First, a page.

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Bureau to modify food tax

The Fargo Moorhead Convention and Visitor's Bureau may revise its recent proposal for a half-cent restaurant food tax in Fargo, requesting a quarter-cent tax instead.

The Fargo Moorhead Convention and Visitor's Bureau may revise its recent proposal for a half-cent restaurant food tax in Fargo, requesting a quarter-cent tax instead.

The CVB also may ask Fargo city commissioners to approve the tax for just 10 years, instead of indefinitely.

If the food tax is still needed after a decade to boost tourism in the F-M area, the CVB would have to go back to the commission and show that the tax revenue yielded results.

By doing this, the CVB ensures accountability, said board member Bob Hoss, president of Artco Promotional Products.

Both possible compromises, discussed at a special board of directors meeting Wednesday, are an attempt by the CVB to address concerns about accountability and use of public money.

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A quarter-cent tax would generate about $450,000 per year. On a $20 meal, that would be an additional 5 cents. The tax wouldn't apply to grocery food sales.

No official decision was made Wednesday since four of the nine board members were absent. They'll meet again Feb. 20 and likely will go back to the Fargo City Commission March 17 with a modified proposal.

After much discussion last month, city commissioners tabled the issue so more information could be gathered and so City Attorney Garylle Stewart could research whether this tax would require a public vote, as some have suggested.

So far, Stewart said his opinion hasn't changed -- the City Commission should be able to make the decision without a public vote since the food tax is not like an overall sales tax.

Fargo's Home Rule Charter says any new sales or use tax must be approved by 60 percent of voters.

Concerns also have been raised about how the CVB spends its money now and how more money would be used in the future.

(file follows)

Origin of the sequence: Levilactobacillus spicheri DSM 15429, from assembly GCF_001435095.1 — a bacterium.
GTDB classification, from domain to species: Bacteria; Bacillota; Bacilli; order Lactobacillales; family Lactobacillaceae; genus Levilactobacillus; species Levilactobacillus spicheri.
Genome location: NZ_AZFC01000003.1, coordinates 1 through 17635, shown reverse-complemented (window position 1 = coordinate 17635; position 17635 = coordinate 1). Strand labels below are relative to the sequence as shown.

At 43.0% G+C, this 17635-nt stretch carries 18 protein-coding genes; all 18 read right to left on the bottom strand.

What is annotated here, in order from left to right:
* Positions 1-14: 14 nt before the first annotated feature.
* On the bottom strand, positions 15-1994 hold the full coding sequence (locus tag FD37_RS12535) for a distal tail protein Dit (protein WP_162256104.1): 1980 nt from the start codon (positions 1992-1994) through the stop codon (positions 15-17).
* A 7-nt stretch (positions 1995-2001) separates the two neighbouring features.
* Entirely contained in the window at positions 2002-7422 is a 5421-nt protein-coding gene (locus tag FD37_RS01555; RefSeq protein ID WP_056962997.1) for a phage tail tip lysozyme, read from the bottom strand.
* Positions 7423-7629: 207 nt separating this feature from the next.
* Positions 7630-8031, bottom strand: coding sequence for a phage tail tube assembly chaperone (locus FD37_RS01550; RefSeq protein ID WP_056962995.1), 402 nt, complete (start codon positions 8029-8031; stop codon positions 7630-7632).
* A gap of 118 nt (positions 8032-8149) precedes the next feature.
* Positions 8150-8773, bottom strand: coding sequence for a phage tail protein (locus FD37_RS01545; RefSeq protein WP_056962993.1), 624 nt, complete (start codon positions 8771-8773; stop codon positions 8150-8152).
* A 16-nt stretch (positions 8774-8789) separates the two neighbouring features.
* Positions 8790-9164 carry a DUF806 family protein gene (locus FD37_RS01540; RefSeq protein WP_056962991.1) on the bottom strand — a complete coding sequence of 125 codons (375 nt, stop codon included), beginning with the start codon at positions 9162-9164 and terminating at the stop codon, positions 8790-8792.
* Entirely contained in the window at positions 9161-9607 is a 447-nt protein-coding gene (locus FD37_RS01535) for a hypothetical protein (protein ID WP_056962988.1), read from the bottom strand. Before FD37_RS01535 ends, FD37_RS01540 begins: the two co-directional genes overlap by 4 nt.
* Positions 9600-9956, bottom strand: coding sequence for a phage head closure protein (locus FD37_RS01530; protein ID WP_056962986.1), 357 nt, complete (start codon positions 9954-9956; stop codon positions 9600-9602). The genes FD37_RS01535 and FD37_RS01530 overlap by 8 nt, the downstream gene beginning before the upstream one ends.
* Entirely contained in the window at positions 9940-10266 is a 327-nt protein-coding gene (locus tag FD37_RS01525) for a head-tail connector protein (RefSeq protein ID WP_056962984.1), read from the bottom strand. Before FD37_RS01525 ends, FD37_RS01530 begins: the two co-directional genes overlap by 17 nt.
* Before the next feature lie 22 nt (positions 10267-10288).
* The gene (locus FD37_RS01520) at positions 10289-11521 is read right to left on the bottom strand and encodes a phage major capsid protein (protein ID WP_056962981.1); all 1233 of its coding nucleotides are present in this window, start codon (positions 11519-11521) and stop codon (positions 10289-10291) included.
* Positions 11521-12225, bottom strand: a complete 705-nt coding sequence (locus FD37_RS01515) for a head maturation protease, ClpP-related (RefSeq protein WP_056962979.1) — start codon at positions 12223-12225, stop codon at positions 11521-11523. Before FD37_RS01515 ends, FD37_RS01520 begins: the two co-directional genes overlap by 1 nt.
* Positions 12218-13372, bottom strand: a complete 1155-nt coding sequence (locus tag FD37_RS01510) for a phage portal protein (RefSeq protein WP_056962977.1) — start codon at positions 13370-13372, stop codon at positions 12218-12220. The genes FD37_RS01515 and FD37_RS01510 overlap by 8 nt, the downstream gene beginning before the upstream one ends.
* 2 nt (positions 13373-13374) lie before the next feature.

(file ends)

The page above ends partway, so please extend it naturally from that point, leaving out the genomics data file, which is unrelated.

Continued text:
There are people who think this would somehow be CVB Executive Director Cole Carley's personal budget, said Doug Anselmin, board member and Fargo Holiday Inn general manager.

Revenue from the proposed tax would more than double the CVB's current $823,180 annual budget, which comes almost entirely from the Fargo-Moorhead lodging tax.

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CVB purchases and the annual budget are reviewed and approved by the board, Anselmin said.

Carley said he's not sure what more the CVB can do to prove it's accountable.

Most board members Wednesday were in favor of shrinking their tax request.

Only Anselmin said he is leery of backing off the half-cent, since a handful of other cities in North Dakota have chosen to impose the full one-cent food and/ or alcohol tax as allowed by state law.

Also, other CVB's in the region such as Rochester and Duluth, Minn., and Bismarck have larger budgets than Fargo, Carley said.

Board members agreed that some additional tax revenue is necessary for the CVB to remain competitive in its marketing of the F-M area.

"It's worth fighting for," Carley said.

Readers can reach Forum reporter Mary Jo Almquist at (701) 241-5531

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